Professional Community for Automotive Marketers, Car Dealers, OEM and Suppliers
Alan, let me begin by saying that you are one of my favorite trainers and I highly recommend your training to any dealership. Your training is exceptional. However....the vast majority of salespeople are not effective at handling Internet leads or phone calls. In fact, they are horrible at it. The average turnover of the salesforce in the car business is extraordinarily high and the main reason for this high turnover is the lack of training that new salespeople get. They are set up to fail from the start. Is it any wonder that when a new salesperson fails over and over in the beginning of their careers that they start to look at other options? As an industry, we are not even training new salespeople how to sell cars. What makes you think that we are going to do a good job training them how to sell appointments?
I have heard you make your argument several times and while it's compelling and makes perfect sense, it's not based in reality for the majority of dealerships. Dealerships struggle on a daily basis getting salespeople to follow up with their own customers. Salespeople don't train, they don't follow up and they don't prospect. They come to work and sit at their desks hoping for an up to walk through the door. When the up does show up, they don't put notes in the CRM and they don't follow up with their SOLD and UNSOLD customers. This is reality. Are there dealerships where all of the salespeople are true professionals that would love to handle Internet and phone ups? Of course there are but those are the top 5-10%. I agree that, in theory, every salesperson should be able to handle an up whether it's on the floor, the phone or the computer. In reality, we just need them to sell cars, train and prospect. When they start doing those things, we can talk about eliminating the BDC. Until then, we are going to need specialist who know how to set appointments that show.
EDITOR'S NOTE: In fairness to Alan Ram, I have copied and pasted his original post in the space below... In order to appreciate Mr. Warwick's points, as well as the comments that have followed, it is useful to have Alan's original article in the same page for reference...
(Article reposted in entirety below)
Here’s a question for you –
That should have your attention. If I’ve ever written an article that will be misconstrued, this will be the one! As I’ve talked to dealers over the years, I’ve seen many BDC’s spring up out of knee-jerk frustration. While there are obviously exceptions to the rule, this is something I’ve seen repeated in the industry over the past several years. A dealer says “we tried training our salespeople, but they’re still terrible at handling phones so we’ve hired three people and all they’re going to do now is handle our inbound sales calls as well as Internet leads.” I have a number of different problems with this thought process and I’m happy to tell you about them:
Here’s the solution; train your people to do the jobs you hired them to do.
If I’m hired to sell cars at your dealership, I should be capable of communicating with customers in person, on the telephone, and online. That would be part of being a well-rounded salesperson. Unfortunately, salespeople don’t necessarily arrive on your doorstep well-rounded. It’s your job to train them. The sad fact is that much of what dealers have bought over the years in the name of training, hasn’t been anything close to training at all. Going to the Marriott and listening to myself or anyone else talk for eight hours is as much training as going to a baseball game is training for baseball. You might get educated, but you’re not necessarily going to get trained.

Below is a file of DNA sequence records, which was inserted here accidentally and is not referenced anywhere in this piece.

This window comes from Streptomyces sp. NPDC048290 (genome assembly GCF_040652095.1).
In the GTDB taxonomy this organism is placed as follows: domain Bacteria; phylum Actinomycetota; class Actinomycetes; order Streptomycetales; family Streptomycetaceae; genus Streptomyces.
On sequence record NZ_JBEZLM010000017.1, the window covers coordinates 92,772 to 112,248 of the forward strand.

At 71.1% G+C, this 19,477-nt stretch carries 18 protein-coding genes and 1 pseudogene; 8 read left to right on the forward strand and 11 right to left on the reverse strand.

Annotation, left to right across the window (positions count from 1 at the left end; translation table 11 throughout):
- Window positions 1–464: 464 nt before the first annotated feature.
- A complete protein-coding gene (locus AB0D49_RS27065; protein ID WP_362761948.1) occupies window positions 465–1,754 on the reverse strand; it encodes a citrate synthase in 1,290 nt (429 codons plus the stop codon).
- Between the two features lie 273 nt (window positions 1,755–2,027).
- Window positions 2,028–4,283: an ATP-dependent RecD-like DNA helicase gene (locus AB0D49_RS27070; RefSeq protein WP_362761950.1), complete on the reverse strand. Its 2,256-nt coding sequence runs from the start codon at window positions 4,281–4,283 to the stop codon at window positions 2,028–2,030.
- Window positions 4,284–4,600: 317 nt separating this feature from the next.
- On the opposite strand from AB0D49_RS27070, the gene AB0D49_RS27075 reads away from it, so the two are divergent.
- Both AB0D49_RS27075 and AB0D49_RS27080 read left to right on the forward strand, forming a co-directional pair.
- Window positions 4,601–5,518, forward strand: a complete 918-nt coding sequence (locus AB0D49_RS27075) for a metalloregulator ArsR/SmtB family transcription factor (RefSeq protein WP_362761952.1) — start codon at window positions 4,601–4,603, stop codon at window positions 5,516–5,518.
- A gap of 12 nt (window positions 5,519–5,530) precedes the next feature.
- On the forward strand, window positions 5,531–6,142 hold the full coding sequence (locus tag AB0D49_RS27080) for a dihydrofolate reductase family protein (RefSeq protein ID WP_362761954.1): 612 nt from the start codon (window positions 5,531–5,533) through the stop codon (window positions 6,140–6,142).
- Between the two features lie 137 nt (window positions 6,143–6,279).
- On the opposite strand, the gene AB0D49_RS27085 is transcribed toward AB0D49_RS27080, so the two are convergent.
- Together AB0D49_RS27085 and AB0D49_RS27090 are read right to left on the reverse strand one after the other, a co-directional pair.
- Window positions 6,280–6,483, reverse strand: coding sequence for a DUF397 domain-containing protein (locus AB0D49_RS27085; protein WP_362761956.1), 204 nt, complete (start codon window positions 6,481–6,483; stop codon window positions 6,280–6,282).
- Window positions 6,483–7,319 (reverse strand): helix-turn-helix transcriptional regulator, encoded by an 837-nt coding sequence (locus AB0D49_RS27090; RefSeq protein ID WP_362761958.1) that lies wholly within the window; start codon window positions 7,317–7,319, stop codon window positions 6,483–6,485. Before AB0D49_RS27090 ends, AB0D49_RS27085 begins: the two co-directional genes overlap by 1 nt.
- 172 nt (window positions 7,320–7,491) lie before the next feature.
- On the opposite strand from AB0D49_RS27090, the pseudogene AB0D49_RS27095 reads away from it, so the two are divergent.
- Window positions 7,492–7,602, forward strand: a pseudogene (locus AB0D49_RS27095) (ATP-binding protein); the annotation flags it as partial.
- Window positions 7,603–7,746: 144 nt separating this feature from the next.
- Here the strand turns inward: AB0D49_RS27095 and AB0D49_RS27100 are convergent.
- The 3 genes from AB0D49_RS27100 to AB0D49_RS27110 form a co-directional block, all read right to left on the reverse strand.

For something to be considered training, three elements need to be present:
If any of those three elements is missing, whatever you’re trying to accomplish probably isn’t going to happen.
Now I’m not trying to convince anyone to dismantle their BDC. What I’m telling you to do, is make sure that you’re not replacing one group of people that you didn’t train properly, with another layer of expense that you’re not training properly either.
BDC’s ARE GREAT and provide a wonderful return on investment when you have them doing the right things the right way. For example, following up unsold customers. 39% of people surveyed say that the reason that they would not come back to a dealership is because they didn’t like the salesperson for whatever reason. Too tall, too short, reminded them of their ex-brother-in-law or smelled like smoke. What this is saying is that your sales staff does not have a shot with 39% of what you think are their be-back opportunities. When the customer doesn’t like the salesperson they won’t tell him or her “we didn’t like you”. What will they say? We’ve decided to hold off or we’re not going to do anything right now. They won’t tell the salesperson, but they will tell someone else. That’s why it is critical that every dealership have someone in ADDITION to salespeople following up on each and every customer that visit’s the store. That is a great function for your BDC.
Another thing you can do; shift your BDC's focus to your service department.
I have worked with many dealerships that have amazing success in having BDC representatives schedule both repair as well as recommended maintenance. They can actively be following up on recall notices and generating service revenue. This is a huge opportunity. Your service advisors are on the drive talking to customers. They’re in the shop checking on vehicles. Call your dealership. Try to get a hold of the service adviser sometime and see how often you get voice-mail or get put on hold for a period of time.
So again, I’m not telling you to dismantle your BDC.
Business Development Centers are great when they are actually developing business. Let’s just make sure you have yours focused on the proper opportunities.